How deaf performers got onto the stage in Vt.; presentation in Bristol

The beauty and expressiveness of sign language are intriguing and offer a glimpse into a rich but sometimes inaccessible culture. To learn more about Vermont’s deaf community, the public is invited to attend “Vermont’s Deaf Culture: Building Bridges Through Theater” with Julia Kitonis and Don Petit-Homme on May 17 at Bristol’s Holley Hall from 7-8:30 p.m.
This event is sponsored by One World Library Project and supported by the Vermont Humanities Council. It is free and handicapped accessible. American Sign Language interpreters will be present. Members of the deaf community are particularly encouraged to attend and participate in the follow-up discussion.
Julia Kitonis, currently completing her freshman year at the University of Vermont, spent her senior year in high school pursuing a unique independent study. Inspired by her involvement in theater and her friendship with a deaf performer, Kitonis became interested in American Sign Language (ASL) and its theatrical possibilities.
“I thought there would be no better way for me to merge my interests than by bringing ASL and deaf culture into theater, thus bridging experiences onstage and in the audience through an artistic experience with different languages and cultures united on stage.”
The resulting performance, “Songs for a New World,” involved both deaf and hearing performers and was staged in May 2017 at FlynnSpace. Through this project Kitonis came to know Vermont’s deaf community and learned about its rich and complex history. “I got to work with an incredible cast of eight performers from all walks of life here in Vermont to present a piece of theatre that was truly unique and meaningful to our com-munity.”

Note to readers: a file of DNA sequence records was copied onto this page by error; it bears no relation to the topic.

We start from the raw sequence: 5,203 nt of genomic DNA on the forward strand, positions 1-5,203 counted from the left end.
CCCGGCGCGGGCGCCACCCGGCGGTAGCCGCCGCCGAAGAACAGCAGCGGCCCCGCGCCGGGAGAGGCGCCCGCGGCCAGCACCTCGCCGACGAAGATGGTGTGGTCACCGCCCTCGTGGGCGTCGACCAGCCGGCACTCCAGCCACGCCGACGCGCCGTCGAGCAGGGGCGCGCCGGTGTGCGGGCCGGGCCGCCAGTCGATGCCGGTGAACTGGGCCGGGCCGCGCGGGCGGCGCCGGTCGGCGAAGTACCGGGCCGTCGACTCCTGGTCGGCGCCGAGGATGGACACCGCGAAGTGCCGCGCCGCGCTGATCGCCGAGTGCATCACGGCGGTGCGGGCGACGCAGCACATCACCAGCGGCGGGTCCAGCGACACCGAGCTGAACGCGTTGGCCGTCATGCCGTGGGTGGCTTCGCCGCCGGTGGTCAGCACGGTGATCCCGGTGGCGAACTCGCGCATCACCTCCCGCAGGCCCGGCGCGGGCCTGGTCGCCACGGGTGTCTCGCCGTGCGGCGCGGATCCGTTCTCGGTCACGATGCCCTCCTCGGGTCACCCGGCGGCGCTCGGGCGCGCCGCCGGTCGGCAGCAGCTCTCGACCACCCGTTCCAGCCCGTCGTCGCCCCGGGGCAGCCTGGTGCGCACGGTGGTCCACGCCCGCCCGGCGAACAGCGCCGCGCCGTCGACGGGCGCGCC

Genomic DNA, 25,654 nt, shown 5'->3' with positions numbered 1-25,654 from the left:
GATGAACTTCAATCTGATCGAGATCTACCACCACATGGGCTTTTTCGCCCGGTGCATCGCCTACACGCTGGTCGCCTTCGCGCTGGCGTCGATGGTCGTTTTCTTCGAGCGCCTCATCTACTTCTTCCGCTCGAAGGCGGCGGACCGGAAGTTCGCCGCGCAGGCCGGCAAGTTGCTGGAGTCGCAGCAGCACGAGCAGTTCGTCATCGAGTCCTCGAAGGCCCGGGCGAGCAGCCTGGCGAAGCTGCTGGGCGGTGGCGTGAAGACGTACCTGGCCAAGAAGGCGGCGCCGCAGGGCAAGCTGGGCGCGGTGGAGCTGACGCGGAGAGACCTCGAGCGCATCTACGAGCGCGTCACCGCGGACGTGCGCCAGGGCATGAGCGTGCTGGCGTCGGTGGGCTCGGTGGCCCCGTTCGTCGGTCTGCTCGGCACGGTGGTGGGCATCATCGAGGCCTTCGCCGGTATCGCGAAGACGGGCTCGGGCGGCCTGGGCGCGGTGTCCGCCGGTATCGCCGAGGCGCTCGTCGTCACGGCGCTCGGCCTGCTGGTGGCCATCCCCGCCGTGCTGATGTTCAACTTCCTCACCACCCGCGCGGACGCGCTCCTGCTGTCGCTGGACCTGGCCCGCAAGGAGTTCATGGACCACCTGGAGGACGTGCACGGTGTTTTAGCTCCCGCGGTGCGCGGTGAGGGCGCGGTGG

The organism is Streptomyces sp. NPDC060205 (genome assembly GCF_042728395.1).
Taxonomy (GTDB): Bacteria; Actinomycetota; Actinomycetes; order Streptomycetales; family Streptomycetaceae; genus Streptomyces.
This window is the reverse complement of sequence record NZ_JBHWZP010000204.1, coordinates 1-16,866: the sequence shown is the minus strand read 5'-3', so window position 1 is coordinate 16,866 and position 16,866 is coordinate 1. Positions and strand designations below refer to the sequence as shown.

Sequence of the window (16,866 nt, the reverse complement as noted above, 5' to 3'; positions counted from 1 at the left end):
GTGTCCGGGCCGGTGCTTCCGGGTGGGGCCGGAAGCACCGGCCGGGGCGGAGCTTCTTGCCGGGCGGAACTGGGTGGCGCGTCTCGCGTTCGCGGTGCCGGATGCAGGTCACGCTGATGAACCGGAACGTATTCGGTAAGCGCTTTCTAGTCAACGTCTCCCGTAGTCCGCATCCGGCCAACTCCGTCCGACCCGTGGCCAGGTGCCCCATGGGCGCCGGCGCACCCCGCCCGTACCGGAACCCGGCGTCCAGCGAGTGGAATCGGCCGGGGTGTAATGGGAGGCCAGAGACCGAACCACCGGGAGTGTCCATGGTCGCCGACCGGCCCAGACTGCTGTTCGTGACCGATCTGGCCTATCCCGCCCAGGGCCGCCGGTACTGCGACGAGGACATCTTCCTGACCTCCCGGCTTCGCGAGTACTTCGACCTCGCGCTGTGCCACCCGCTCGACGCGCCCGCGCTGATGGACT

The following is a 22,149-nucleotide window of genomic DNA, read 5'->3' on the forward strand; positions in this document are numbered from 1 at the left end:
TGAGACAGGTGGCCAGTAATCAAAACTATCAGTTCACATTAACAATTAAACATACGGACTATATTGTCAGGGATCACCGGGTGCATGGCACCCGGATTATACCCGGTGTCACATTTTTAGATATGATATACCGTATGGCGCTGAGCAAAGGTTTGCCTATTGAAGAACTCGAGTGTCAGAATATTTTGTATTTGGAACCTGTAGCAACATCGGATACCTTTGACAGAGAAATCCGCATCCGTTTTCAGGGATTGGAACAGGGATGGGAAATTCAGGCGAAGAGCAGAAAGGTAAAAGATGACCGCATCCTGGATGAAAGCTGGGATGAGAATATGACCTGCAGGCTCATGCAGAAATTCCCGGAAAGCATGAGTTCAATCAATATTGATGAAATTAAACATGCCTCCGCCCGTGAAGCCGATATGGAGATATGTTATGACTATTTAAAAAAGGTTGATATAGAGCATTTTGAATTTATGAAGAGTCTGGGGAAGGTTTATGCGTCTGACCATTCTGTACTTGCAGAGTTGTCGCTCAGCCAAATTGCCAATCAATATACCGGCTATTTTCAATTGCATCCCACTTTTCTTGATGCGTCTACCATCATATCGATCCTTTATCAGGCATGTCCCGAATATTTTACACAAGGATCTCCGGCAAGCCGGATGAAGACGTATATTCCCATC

Don Petit-Homme, a cast member in “Songs for a New World,” has been deaf since birth. He grew up in Washington, D.C., and moved to Vermont ten years ago. Petit-Homme’s interest in theater began in college, where he participated in campus productions. Petit-Homme is active in the deaf community, having served on committees with the Vermont Association of the Deaf and Deaf Advocacy Services. He has also taught ASL. Petit-Homme is currently employed as an accounting technician for Homeland Security.
The presenters will offer an overview of Vermont’s deaf community, its experiences and its history. They will focus on deaf theater of the 20th and 21st centuries and the process of bringing “Songs for a New World” to life as a multilingual and multicultural work of theater here in Vermont. Time will be available after the presentation for questions and discussion.
For more information about this event or One World Library Project, contact the Lawrence Memorial Library at 802-453-2366 or go to OneWorldLibraryProject.org or the One World Library Project Facebook page.

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